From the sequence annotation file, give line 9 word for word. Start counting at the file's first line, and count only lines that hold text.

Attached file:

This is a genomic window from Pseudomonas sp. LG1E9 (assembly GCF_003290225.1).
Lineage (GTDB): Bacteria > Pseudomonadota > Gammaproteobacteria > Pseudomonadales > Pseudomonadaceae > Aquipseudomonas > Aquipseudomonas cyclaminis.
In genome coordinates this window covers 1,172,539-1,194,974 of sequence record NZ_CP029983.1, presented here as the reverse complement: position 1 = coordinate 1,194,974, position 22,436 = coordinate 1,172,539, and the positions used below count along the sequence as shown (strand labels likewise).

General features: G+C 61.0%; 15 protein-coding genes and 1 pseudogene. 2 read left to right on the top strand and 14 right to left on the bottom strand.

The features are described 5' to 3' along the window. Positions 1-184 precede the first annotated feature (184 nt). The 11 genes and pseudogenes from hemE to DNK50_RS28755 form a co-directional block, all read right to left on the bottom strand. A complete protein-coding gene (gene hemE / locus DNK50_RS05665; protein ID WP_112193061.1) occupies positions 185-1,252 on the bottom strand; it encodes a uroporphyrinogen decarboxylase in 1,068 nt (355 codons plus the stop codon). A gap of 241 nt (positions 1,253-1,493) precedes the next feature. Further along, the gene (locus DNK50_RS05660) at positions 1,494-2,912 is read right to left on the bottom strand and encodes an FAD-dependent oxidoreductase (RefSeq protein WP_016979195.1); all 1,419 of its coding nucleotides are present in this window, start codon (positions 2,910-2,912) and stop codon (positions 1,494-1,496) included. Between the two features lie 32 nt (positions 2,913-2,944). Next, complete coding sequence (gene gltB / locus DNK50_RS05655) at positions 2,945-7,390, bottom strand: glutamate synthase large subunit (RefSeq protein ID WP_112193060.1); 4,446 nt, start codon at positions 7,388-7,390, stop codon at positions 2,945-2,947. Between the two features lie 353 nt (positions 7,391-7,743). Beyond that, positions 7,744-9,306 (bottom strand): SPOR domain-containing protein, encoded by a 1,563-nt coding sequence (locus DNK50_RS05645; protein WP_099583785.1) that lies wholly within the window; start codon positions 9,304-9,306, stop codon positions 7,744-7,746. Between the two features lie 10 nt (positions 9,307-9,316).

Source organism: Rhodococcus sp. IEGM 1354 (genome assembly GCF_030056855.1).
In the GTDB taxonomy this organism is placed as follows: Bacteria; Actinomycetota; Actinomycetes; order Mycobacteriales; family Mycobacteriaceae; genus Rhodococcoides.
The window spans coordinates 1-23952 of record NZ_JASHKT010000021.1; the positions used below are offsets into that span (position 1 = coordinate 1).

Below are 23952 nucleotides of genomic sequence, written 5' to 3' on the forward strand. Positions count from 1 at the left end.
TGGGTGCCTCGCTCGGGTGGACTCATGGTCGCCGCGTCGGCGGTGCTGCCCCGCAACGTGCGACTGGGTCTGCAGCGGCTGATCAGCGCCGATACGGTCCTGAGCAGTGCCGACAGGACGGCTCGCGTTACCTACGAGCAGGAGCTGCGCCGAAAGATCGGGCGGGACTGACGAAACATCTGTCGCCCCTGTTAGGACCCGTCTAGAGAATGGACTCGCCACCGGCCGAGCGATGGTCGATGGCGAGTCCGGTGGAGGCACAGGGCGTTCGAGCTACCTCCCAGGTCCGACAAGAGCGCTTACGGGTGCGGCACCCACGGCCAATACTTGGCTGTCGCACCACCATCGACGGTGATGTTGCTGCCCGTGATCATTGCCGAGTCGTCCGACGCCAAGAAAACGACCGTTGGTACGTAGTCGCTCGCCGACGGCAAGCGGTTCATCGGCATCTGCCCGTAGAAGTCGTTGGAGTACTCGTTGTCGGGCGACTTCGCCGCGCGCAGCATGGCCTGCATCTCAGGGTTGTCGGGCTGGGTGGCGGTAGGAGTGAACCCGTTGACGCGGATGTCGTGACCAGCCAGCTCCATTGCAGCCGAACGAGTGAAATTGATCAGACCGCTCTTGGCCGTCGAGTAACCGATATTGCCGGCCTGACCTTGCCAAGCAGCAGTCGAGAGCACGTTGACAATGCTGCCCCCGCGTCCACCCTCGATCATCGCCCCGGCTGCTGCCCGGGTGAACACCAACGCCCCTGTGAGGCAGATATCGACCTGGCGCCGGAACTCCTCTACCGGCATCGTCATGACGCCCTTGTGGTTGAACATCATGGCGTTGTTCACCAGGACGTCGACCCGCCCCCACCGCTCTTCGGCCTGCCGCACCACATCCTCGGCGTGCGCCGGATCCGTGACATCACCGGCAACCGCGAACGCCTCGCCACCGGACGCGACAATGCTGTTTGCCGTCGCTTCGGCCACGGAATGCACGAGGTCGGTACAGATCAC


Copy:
Below are 23952 nucleotides of genomic sequence, written 5' to 3' on the forward strand. Positions count from 1 at the left end.